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The Glenoid: To Replace or Not Replace?

Authors: Ofer Levy

References: Presented at ICSES 2010

Considerable controversy remains in the literature as to whether hemiarthroplasty (HHR) or total shoulder arthroplasty (TSA) is the better treatment option for patients with shoulder arthritis. Several cohort studies have compared the outcomes of stemmed prostheses and had inconsistent conclusions as to which procedure is best. Most are retrospective non-randomised case studies and meta-analysis of multiple case studies, only few are randomised controlled studies. It has been stated often that HHR has the benefits of decreased operative time, decreased blood loss, and less technical difficulty, yet there is concern regarding the progression of glenoid arthritic changes and the need for future revision surgery or conversion to TSA. TSA is associated with increased operative time and blood loss, is more technically challenging, and incurs risks of potential glenoid loosening and polyethylene wear. Is this really true? Is HHR really technically less challenging than TSA? Whether the difference noticed between TSA and HHR in these studies are due to this inherent bias in concept? Radnay et al . (2007) found in their meta analysis that compared with HHR, TSR provided significantly greater pain relief, forward elevation, gain in external rotation, and patient satisfaction. Only 6.5% of all TSAs required revision surgery, compared with 10.2% of patients undergoing HHR. AAOS Clinical Practice Guideline regarding the treatment of glenohumeral osteoarthritis (2010), (based on only 2 level II evidence studies: Gartsman et al , and Lo et al .) concluded that global health assessment scores and pain relief were statistically significantly better after TSA. Function and quality-of-life outcome measures in both studies showed no statistically significant differences between groups. No TSA required revision to hemiarthroplasty in these studies. 14% of patients treated with a hemiarthroplasty required revision to a TSA. May be that ignoring the glenoid at the time of surgery, not performing as thorough release around the glenoid as is done when performing TSA have some contribution to the difference in results and later glenoid erosion? Edwards et al . (2003) reported the results of the multicentre study comparing hemiarthroplasty with total shoulder arthroplasty for the treatment of osteoarthritis using the Aequalis prosthesis (1542 primary shoulder arthroplasties). 56% of TSA had radiolucent lines around the glenoid components. The estimated survival of TSA was much worse than HHR (approximately 97% for HHR and 69% for TSA at 9 years). The poor longevity of TSA was ascribed to the use of the metal-backed glenoid component. However, in a follow up report using data from the same Aequalis multicentre group Pfahler et al. found radiolucent lines around 67.9% of the cemented glenoid implants when metal-backed components were excluded. 50% of these radiolucent lines were progressive. In our series comparing hemiarthroplasty and TSA using surface replacement arthroplasty, of 340 CSRA cases performed between 1987-2003. 218 Humeral Surface Arthroplasty (hemiarthroplasty) (HSA) and 122 TSA. There was very little difference in the functional outcome and pain between the groups early, as well as, later after surgery. An important point is that even when performing hemiarthroplasty we address the glenoid in relation to soft tissue release and soft tissue balance. In our series we use the microfracture technique on the glenoid surface to encourage fibrocartilage cover. Mean post-operative Constant score was 89.2% (59.8 points) for TSA and 87.9% (62.3 points) for HSA with no statistically significant differences (t-test, p=0.61). A highly significant difference between the overall proportions of revised cases observed, with (21/122) 17.2% and (6/218) 2.8% of TSA and HSA cases revised, respectively (p<0.0001). HSA prostheses survive significantly longer than TSA prostheses with 95.8% (92.3% to 99.3%) and 89.7% (84.0% to 95.5%) respectively (95% CI). The difference between the survival curves was highly significant, both in the earlier post-operative period (Wilcoxon's test, p=0.0053) as well as the later on (Log-rank test, p=0.0026). Long-term survival of total joint replacement may be related to polyethylene wear debris from the glenoid implant, leading to polyethylene wear and glenoid loosening. The difference between this series and those with stemmed prostheses regarding the incidence of glenoid wear, may be explained by the fact that with surface replacement the normal anatomy for each patient can be mimicked easier with less place for error than with stemmed prostheses, where stem positioning, height and version should be separately controlled, as well as offset and modular head sizing. Any mistake in any of these variables may lead to glenoid uneven or point pressure that may lead to glenoid erosion, deficient soft tissue balance and less favourable result. We have found that humeral head re centring can occur following hemiarthroplasty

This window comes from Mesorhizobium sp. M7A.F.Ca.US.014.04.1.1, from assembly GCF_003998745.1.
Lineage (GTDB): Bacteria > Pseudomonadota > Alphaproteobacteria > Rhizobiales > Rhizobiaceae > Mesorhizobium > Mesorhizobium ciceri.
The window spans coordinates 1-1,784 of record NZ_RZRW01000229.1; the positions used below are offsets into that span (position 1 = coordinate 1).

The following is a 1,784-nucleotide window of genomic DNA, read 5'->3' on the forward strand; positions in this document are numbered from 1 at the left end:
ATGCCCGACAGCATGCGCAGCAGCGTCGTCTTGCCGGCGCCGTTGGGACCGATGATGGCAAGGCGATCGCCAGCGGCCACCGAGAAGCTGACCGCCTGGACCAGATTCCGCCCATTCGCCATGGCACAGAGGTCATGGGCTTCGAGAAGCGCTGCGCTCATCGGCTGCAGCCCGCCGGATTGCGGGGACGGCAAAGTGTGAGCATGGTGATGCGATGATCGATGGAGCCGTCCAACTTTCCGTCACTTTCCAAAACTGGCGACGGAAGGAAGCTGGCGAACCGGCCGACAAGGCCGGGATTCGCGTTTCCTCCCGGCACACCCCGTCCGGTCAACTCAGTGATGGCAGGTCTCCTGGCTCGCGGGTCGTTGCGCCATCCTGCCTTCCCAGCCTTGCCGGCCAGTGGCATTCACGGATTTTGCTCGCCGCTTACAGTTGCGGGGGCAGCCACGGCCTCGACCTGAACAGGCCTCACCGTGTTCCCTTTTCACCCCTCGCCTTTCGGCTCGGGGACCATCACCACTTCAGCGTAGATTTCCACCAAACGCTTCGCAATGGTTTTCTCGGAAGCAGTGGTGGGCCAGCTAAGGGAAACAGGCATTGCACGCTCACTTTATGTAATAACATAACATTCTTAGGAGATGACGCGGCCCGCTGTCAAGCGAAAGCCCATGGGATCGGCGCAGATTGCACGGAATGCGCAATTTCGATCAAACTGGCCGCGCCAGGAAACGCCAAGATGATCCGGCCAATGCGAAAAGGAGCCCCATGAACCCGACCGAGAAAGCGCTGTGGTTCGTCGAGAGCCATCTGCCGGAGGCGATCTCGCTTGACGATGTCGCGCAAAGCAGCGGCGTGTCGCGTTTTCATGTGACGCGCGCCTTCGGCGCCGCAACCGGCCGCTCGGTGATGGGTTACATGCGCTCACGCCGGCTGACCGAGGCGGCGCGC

tissue balance. This may explain why humeral surface arthroplasty (HSA) has excellent outcomes even when there is glenoid erosion and biconcavity preoperatively. It is possible that soft tissue imbalance may lead to glenoid erosion. We have found symptomatic glenoid erosion as the cause of pain and failure in only 5 patients (out of over 700 patients).
In the majority of patients with painful and symptomatic hemiarthroplasty it is related to other causes such as: impingement syndrome & rotator cuff problems, tears and insufficiency, long head of biceps problems, AC joint pain and only rarely to glenoid erosion. Unfortunately, we as surgeons have a Knee-Jerk Reaction to blame the glenoid (glenoid erosion) in any painful hemiarthroplasty.
To conclude, the pain and functional results of TSA and HHR are comparable with minimal advantage to the TSA in the short term. Survivorship of the HHR is much better than TSA, mainly due to glenoid components problems. It may be that surface replacement is slightly different from stemmed implants in this respect. Soft tissue releases and balance should be addressed the same meticulous way when performing hemiarthroplasty and TSA. Look for other common reasons for painful hemiarthroplasty first - glenoid erosion as the cause of pain is relatively rare.Some deterioration in pain and function with time is expected due to rotator cuff failure over time (this may affect TSR and hemiarthroplasty alike).